Disclosure and the Separation of Politics from Life

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During a Twitter debate online concerning campaign finance and anonymous donations to think tanks and the like, Public’s Radio reporter Ian Donnis summarized his perspective thus:

Entities with millions to drown out their opponent is ‘part of an open & free democracy’? OK then!

That’s what the best interpretation of the pro-donor-disclosure point of view comes down to.  As Mike Stenhouse noted in the thread, the other side of the coin is that the people who donate those “millions” to such organizations aren’t only, or even mainly, the powerful rich, and disclosing donors is a way to allow targeted political campaigns against them.

The fact is that people whose views are not in line with the progressive mainstream narrative do have an entirely reasonable and well-substantiated fear that their political donations will make them targets for activists.  This possibility — and the countless iterations that occur on lower levels — strikes at the heart of our democracy.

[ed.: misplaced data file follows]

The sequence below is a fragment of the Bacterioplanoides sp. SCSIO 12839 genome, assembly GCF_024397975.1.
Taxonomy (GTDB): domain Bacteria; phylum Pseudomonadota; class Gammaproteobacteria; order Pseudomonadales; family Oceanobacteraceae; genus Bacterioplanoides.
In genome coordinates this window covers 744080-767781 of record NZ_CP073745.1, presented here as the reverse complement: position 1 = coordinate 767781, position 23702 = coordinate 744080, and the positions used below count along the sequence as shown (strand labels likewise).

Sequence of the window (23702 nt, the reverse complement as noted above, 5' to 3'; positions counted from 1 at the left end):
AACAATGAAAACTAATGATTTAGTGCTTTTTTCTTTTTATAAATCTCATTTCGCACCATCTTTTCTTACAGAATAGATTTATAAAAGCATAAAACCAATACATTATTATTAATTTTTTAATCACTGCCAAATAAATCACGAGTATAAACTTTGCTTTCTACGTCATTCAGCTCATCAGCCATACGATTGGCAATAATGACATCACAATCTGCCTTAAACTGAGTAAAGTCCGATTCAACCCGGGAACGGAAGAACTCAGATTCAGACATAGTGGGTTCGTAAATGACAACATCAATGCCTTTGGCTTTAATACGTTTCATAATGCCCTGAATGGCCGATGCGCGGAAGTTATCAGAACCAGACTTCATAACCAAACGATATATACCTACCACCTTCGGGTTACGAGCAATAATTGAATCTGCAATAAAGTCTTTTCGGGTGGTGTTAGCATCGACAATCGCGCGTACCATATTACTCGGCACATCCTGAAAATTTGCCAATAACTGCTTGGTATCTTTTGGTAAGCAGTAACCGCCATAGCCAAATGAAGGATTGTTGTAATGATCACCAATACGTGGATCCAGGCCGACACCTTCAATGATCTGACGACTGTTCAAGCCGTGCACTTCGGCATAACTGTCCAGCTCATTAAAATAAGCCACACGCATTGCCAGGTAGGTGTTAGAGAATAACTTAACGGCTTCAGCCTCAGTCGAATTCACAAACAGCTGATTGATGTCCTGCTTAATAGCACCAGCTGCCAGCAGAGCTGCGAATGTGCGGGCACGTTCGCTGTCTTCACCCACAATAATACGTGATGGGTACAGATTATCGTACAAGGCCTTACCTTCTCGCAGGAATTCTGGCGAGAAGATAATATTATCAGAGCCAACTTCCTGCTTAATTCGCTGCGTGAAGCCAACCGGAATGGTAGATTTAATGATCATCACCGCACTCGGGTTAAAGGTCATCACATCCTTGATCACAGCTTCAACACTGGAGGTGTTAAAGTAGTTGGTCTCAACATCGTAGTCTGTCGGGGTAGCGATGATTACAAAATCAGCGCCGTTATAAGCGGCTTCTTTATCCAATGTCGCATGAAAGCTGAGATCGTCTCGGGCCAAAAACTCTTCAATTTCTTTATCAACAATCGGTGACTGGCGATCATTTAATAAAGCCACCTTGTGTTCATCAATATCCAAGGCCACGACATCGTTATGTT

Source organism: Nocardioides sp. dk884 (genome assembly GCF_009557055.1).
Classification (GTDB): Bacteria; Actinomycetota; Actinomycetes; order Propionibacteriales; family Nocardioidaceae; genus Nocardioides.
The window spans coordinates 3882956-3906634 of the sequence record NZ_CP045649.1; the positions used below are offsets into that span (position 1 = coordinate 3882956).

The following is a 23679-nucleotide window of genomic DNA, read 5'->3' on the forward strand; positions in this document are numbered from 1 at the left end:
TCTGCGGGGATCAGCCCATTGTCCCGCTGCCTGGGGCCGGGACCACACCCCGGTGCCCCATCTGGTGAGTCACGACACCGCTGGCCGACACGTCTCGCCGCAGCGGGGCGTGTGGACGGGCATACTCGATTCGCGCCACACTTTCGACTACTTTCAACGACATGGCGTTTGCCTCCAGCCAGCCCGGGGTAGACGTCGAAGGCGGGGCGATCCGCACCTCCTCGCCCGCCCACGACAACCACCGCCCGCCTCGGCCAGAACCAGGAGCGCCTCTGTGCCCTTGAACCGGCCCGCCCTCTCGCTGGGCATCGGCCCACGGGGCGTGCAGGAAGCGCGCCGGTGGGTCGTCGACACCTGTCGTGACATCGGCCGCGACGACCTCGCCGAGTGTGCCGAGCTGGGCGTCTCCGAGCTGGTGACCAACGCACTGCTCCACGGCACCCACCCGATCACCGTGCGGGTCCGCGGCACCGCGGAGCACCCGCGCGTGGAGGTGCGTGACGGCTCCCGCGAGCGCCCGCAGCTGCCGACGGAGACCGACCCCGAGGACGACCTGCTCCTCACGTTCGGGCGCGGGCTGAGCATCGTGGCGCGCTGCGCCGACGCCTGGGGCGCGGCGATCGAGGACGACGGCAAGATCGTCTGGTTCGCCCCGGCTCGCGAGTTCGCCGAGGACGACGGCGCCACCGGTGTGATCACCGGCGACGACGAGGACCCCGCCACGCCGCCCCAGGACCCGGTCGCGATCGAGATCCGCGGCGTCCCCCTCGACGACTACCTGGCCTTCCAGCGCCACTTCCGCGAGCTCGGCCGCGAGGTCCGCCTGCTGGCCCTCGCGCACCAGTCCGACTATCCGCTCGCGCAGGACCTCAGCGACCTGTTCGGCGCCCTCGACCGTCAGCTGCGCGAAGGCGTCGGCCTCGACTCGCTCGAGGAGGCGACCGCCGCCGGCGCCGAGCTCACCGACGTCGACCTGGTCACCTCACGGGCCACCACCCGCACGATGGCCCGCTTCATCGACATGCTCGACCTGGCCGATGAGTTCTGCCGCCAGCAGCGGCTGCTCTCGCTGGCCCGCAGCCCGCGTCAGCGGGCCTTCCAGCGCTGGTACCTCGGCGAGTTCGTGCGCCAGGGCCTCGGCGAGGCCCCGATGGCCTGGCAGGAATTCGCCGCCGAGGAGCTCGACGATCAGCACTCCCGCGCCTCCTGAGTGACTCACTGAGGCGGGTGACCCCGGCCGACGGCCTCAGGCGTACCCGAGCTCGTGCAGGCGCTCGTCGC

Carry the logic out a bit: Why not identify every person’s ballot and make it public, in the name of transparency?

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We manage peace in a diverse and free society because we separate out politics from other areas of life.  If donating to a particular candidate or cause puts my family or business under threat, then our society is no longer answering political questions through a discrete set of rules.  We can no longer have our political contests and then return to other interactions with maximum cooperation.

But isn’t using wealth to political advantage a violation of the principle that politics should be a separate matter?  Perhaps in a manner of speaking, but there are all sorts of ways to have disproportionate influence in politics based on other areas of our lives — whether because of a job in media, family connections, affiliation with a government labor union, or whatever — and we can’t root all of them out of politics.  Moreover, our personal interests obviously influence the public policy that we prefer, and it would be plainly tyrannical to prevent people from voting according to their interests, from wherever they derive.

So, we should be hesitant to limit different types of influence, so as to maintain balance, while striving to keep those sources of power from being used by citizens against each other outside the intermediary of politics.